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California 2nd Amend. Political Discussion & Activism Discuss gun rights activism and 2A related political topics here. All advice given is NOT legal counsel.

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  #1  
Old 08-08-2009, 8:42 PM
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Default Legal to manufacture a revolver in california for personal use?

As I understand it, BATF allows manufacturing of "normal" firearms w/o a license as long as you are not doing so for purposes of resale.

Are there any CA restrictions on doing so? In particular I'm interested if it's *clearly* legal to make your own double action revolver w/o a manufacturing FFL.
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Old 08-08-2009, 8:50 PM
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It has to follow a design that has already been manufactured, IIRC.
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Old 08-08-2009, 8:52 PM
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Quote:
Originally Posted by obeygiant View Post
It has to follow a design that has already been manufactured, IIRC.
Follow = identical? Or just similar? This is to avoid being classified as a zip gun?
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Old 08-08-2009, 8:57 PM
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right now, the thought is that when you make a handgun, you must initially make it in a roster-exempt configuration to comply with CA laws about making an unsafe handgun. Once the handgun is made, there appears to be no law prohibiting you from converting it to another configuration.

So, it should be legal to make a single-action revolver that meets the dimensional requirements, which is roster exempt, and then later convert it to a double-action revolver. But initially making a double-action revolver would violate the law.

And you have to comply with the zip-gun laws, as obeygiant mentioned.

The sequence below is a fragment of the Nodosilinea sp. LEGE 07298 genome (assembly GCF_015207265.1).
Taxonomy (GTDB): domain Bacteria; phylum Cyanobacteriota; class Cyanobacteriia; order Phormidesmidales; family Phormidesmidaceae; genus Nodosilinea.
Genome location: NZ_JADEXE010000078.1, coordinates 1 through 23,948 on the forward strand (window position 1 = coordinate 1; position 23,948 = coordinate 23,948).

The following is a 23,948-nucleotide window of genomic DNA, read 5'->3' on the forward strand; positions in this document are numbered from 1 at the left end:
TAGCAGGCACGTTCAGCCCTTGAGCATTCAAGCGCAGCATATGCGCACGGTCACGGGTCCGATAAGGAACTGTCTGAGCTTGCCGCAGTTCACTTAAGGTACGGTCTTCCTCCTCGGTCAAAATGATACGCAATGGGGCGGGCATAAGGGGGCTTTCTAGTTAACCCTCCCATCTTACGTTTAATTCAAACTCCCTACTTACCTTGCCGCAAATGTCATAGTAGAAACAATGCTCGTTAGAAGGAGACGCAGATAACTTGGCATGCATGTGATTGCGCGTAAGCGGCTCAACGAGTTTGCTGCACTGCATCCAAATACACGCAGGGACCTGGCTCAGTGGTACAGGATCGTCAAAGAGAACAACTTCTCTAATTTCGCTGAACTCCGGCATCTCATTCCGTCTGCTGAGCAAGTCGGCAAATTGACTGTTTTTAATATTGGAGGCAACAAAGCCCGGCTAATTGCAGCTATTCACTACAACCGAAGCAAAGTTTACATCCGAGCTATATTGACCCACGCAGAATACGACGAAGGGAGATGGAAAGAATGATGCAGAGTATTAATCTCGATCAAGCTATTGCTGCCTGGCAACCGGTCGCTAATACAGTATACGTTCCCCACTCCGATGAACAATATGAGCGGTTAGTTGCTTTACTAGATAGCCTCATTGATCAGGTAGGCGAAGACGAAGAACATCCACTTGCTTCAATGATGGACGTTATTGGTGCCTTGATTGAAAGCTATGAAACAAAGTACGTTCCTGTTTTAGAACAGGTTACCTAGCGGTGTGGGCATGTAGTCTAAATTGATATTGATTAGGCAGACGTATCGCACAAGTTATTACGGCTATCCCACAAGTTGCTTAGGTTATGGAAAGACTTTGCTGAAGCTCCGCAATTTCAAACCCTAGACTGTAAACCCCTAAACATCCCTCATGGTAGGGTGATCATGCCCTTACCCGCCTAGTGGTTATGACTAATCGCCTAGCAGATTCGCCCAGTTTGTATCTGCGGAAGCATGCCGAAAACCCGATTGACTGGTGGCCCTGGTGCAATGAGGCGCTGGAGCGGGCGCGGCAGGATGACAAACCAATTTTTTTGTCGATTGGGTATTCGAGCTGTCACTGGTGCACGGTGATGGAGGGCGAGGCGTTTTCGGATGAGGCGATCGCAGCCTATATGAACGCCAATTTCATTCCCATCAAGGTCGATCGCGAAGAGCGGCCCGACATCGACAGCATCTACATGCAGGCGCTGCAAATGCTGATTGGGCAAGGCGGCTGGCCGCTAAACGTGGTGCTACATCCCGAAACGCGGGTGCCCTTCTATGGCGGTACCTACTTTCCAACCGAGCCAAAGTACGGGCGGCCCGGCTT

Quote:
12020(c)(10) As used in this section, a "zip gun" means any weapon or device which meets all of the following criteria:
(A) It was not imported as a firearm by an importer licensed pursuant to Chapter 44 (commencing with Section 921) of Title 18 of the United States Code and the regulations issued pursuant thereto.
(B) It was not originally designed to be a firearm by a manufacturer licensed pursuant to Chapter 44 (commencing with Section 921) of Title 18 of the United States Code and the regulations issued pursuant thereto.
(C) No tax was paid on the weapon or device nor was an exemption from paying tax on that weapon or device granted under Section 4181 and Subchapters F (commencing with Section 4216) and G (commencing with Section 4221) of Chapter 32 of Title 26 of the United States Code, as amended, and the regulations issued pursuant thereto.
(D) It is made or altered to expel a projectile by the force of an explosion or other form of combustion.
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Old 08-08-2009, 9:02 PM
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To add to what ke6guj already said, From the CGF Wiki

Quote:
It is legal to make your own firearm for your own use, provided the one you build is legal for you to own in your state/municipality.

No license is required, either Federal or California.

There is no legal requirement for serialization or registration as long as you build a non-NFA firearm.

You may not make a firearm with the intent to sell it, unless you possess a valid manufacturer's license

BATFE Reference1, BATFE Reference2 (PDF)
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Old 08-08-2009, 9:04 PM
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Quote:
Originally Posted by D.R.E. View Post
Follow = identical? Or just similar? This is to avoid being classified as a zip gun?
yes, to avoid being a zip gun. How close is open to interpretation, there is no case law specifically defining how close AFAIK.
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Old 08-08-2009, 9:05 PM
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Quote: